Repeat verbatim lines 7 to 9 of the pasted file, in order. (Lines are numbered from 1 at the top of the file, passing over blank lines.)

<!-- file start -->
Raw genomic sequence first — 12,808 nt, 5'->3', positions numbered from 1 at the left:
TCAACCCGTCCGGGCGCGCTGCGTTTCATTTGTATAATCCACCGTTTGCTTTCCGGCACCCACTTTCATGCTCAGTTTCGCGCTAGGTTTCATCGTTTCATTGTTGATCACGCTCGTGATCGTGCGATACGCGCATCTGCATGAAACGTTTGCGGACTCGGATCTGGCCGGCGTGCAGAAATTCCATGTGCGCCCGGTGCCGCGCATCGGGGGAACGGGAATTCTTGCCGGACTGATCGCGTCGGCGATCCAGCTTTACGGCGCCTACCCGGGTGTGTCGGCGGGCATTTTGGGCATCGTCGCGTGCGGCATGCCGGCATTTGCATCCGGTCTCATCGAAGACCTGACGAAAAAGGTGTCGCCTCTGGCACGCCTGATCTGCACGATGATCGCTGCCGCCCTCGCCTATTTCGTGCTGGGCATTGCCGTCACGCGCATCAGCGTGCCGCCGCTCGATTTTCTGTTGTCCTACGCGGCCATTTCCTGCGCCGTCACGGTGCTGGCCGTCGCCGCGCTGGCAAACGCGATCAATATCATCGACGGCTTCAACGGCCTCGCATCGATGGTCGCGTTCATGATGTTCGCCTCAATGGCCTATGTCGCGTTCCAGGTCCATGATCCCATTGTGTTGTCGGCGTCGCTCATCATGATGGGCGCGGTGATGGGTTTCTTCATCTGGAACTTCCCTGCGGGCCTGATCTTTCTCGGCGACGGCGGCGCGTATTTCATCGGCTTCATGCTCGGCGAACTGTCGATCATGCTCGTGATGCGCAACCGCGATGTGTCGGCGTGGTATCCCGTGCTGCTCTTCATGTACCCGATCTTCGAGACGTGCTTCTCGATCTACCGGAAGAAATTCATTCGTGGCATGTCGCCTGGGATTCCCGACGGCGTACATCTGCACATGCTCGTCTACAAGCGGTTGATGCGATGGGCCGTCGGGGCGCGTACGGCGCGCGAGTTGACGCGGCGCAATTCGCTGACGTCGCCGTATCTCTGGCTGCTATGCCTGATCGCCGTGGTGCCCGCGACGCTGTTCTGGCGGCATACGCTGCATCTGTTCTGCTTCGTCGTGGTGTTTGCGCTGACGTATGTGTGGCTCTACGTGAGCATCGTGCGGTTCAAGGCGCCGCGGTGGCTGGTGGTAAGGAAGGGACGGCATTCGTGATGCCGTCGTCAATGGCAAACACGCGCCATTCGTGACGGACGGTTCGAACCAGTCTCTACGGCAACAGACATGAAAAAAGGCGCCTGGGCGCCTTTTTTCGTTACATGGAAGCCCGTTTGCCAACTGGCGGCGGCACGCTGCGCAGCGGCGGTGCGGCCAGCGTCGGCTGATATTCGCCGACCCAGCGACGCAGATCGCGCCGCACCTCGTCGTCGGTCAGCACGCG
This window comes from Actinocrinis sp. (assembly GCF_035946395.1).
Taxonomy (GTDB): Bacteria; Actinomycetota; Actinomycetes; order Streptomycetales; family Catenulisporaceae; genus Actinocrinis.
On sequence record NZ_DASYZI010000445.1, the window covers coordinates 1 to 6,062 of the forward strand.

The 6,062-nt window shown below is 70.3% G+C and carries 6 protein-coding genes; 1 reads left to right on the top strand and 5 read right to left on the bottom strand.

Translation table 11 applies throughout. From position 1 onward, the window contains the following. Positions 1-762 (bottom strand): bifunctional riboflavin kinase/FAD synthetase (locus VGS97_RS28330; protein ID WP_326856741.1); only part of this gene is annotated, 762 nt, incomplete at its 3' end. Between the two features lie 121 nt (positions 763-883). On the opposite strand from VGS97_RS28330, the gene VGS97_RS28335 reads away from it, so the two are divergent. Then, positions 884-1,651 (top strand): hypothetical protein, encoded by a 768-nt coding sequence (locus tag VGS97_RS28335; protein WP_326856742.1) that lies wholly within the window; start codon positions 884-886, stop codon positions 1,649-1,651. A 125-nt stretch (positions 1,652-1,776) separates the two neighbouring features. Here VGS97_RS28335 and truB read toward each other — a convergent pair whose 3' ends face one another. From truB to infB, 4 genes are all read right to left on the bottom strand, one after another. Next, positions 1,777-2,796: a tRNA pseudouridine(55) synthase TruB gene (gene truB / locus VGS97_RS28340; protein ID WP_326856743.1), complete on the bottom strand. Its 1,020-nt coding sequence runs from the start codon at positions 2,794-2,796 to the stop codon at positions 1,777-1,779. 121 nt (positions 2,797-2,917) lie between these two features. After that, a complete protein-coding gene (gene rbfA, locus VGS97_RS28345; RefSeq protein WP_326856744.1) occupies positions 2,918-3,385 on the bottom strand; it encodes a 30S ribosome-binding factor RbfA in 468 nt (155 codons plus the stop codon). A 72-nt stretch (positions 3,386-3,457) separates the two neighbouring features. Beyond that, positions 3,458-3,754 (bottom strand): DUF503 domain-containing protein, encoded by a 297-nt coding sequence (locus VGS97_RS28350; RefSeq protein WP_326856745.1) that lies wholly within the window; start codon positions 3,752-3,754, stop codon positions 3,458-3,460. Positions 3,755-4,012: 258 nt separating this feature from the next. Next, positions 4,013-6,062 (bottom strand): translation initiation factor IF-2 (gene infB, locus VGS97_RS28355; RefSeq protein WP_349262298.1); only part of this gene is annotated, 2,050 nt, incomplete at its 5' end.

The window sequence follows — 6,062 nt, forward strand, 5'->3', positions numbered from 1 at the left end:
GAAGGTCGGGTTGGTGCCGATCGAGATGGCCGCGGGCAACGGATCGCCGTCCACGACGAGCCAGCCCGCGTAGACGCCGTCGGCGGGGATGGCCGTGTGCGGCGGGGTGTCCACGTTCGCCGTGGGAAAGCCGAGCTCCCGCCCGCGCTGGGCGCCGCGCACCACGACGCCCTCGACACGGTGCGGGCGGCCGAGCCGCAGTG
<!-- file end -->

Translation table 11 applies throughout. From position 1 onward, the window contains the following. Positions 1-762 (bottom strand): bifunctional riboflavin kinase/FAD synthetase (locus VGS97_RS28330; protein ID WP_326856741.1); only part of this gene is annotated, 762 nt, incomplete at its 3' end. Between the two features lie 121 nt (positions 763-883). On the opposite strand from VGS97_RS28330, the gene VGS97_RS28335 reads away from it, so the two are divergent. Then, positions 884-1,651 (top strand): hypothetical protein, encoded by a 768-nt coding sequence (locus tag VGS97_RS28335; protein WP_326856742.1) that lies wholly within the window; start codon positions 884-886, stop codon positions 1,649-1,651. A 125-nt stretch (positions 1,652-1,776) separates the two neighbouring features. Here VGS97_RS28335 and truB read toward each other — a convergent pair whose 3' ends face one another. From truB to infB, 4 genes are all read right to left on the bottom strand, one after another. Next, positions 1,777-2,796: a tRNA pseudouridine(55) synthase TruB gene (gene truB / locus VGS97_RS28340; protein ID WP_326856743.1), complete on the bottom strand. Its 1,020-nt coding sequence runs from the start codon at positions 2,794-2,796 to the stop codon at positions 1,777-1,779. 121 nt (positions 2,797-2,917) lie between these two features. After that, a complete protein-coding gene (gene rbfA, locus VGS97_RS28345; RefSeq protein WP_326856744.1) occupies positions 2,918-3,385 on the bottom strand; it encodes a 30S ribosome-binding factor RbfA in 468 nt (155 codons plus the stop codon). A 72-nt stretch (positions 3,386-3,457) separates the two neighbouring features. Beyond that, positions 3,458-3,754 (bottom strand): DUF503 domain-containing protein, encoded by a 297-nt coding sequence (locus VGS97_RS28350; RefSeq protein WP_326856745.1) that lies wholly within the window; start codon positions 3,752-3,754, stop codon positions 3,458-3,460. Positions 3,755-4,012: 258 nt separating this feature from the next. Next, positions 4,013-6,062 (bottom strand): translation initiation factor IF-2 (gene infB, locus VGS97_RS28355; RefSeq protein WP_349262298.1); only part of this gene is annotated, 2,050 nt, incomplete at its 5' end.

The window sequence follows — 6,062 nt, forward strand, 5'->3', positions numbered from 1 at the left end:
GAAGGTCGGGTTGGTGCCGATCGAGATGGCCGCGGGCAACGGATCGCCGTCCACGACGAGCCAGCCCGCGTAGACGCCGTCGGCGGGGATGGCCGTGTGCGGCGGGGTGTCCACGTTCGCCGTGGGAAAGCCGAGCTCCCGCCCGCGCTGGGCGCCGCGCACCACGACGCCCTCGACACGGTGCGGGCGGCCGAGCCGCAGTG